Maine House Speaker Ryan Fecteau has drafted legislation that would overhaul and modernize the state’s unemployment system, which showed signs of problems even before the pandemic led to an unprecedented wave of claims.

House Speaker Ryan Fecteau says “the unemployment system in Maine let people down when they needed it most. … We can address this by fixing it, before we ever have a crisis again.” Shawn Patrick Ouellette/Staff Photographer

The bill is still being drafted, but Fecteau, a Democrat from Biddeford, said at a virtual news conference Tuesday it’s designed to make it easier for laid-off workers to access benefits. It also would provide increased benefits to those with dependent children for the first time in 20 years, and would increase the eligibility and benefit amount for those who are partially unemployed.

Further, Fecteau’s bill would create an Unemployment Navigator program to assist those filing claims, would require employers to file claims for employees subject to a mass layoff and would penalize employers that discourage workers from applying for unemployment.

“Unfortunately for struggling workers who bore the brunt, the unemployment system in Maine let people down when they needed it most,” he said, referring to long wait times and poor communication when the pandemic forced thousands into unemployment. “Maine should not settle for a mediocre system. We can address this by fixing it, before we ever have a crisis again.”

Fecteau’s legislation drew from input collected during a survey in January by Maine AFL-CIO, Maine Equal Justice and others, that asked people to describe their experiences applying for unemployment benefits during the pandemic.

More than 300 people responded, and their responses formed the basis of a report by Sandra Butler, a professor of social work at the University of Maine. Among the highlights of Butler’s report were:


• Nearly 40 percent of claimants who responded said they had to wait more than 30 days for their unemployment insurance payment.

• A little more than half of respondents said they did not receive information from their employer that they might be eligible for benefits, which violates state law that says employers must give workers a printed notice of how to claim unemployment benefits when they become unemployed.

• Many reported that unemployment benefits, which provide an additional payment of $10 per dependent child, fail to meet the needs of families with children. The average weekly benefit is roughly $325.

• About 40 percent of respondents were unaware that workers whose hours were reduced could still receive partial benefits. Another 9.3 percent indicated that their employer told them they were not eligible.

• The Pandemic Unemployment Assistance Program filled gaps for workers who left their jobs for family reasons and were not eligible for traditional unemployment. One-quarter of respondents who were disqualified for leaving a job did so under challenging family circumstances.

“The COVID-19 health crisis didn’t create the problems … but it has served to expose them,” Butler said.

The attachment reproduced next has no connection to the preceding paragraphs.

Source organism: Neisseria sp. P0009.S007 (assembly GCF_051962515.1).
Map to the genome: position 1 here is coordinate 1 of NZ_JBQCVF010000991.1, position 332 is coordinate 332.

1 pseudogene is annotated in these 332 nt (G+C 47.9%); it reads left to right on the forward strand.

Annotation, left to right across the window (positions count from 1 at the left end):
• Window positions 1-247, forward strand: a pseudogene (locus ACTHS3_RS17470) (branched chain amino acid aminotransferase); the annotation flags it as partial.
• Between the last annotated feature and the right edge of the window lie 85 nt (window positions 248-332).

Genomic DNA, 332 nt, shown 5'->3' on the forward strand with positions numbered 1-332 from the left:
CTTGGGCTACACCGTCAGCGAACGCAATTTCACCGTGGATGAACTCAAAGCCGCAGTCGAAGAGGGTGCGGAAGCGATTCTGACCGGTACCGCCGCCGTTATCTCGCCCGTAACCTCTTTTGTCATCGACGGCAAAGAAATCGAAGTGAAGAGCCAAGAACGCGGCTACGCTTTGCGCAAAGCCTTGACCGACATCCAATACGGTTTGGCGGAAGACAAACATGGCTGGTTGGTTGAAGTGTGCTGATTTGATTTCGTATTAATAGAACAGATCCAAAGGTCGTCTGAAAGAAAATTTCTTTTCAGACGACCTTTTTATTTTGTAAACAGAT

Maine’s unemployment rate, which had been historically low prior to the pandemic, peaked at 9.1 percent last April, according to the Department of Labor. That has come down steadily since, but the most recent rate – 5.2 percent in January – is still well above the below 3-percent rate the state saw throughout 2019.

As for unemployment insurance claims, initial claims peaked above 30,000 for the first week of April 2020, then decreased steadily through the summer and fall before rising again through late January. The most recent four-week average of initial claims is just over 1,800. The weekly average of continued claims is about 16,300, down from a high of 120,000 per week in late May.

“Over the past year, I have become intimately familiar with countless struggling Mainers in my work as a volunteer moderator in the Maine AFL-CIO’s Unemployment Assistance Group,” Suzy Young of Winterport said at Tuesday’s news conference. “When federal enhanced benefits ran out, there were people in our group who lost their homes, were evicted from their apartments and forced to sell their belongings. Some even resorted to selling plasma to survive.”

Many of the findings of the survey echoed problems with the system that were raised by a whistleblower in early 2018, which led to a preliminary investigation by the Legislature’s Office of Program Evaluation and Government Accountability. But that probe did not result in any changes in the system.

Fecteau said he believes much of blame lies with an international company, Tata Consulting Services or TCS, that was hired by the administration of former Gov. Paul LePage to create a new $90 million system four years ago.

“I believe they developed a faulty product,” Fecteau said. “For the average Mainer, you’re interacting with a system that’s speaking a foreign language.”

As the bill is still being drafted, Fecteau said he did not have an estimate on the cost, although it would likely be substantial. The speaker also said the Department of Labor is working on its own bill to reform the unemployment system that shares some of his goals.

“I think they are as committed to solving some of the challenges as we are and as the public is,” Fecteau said.

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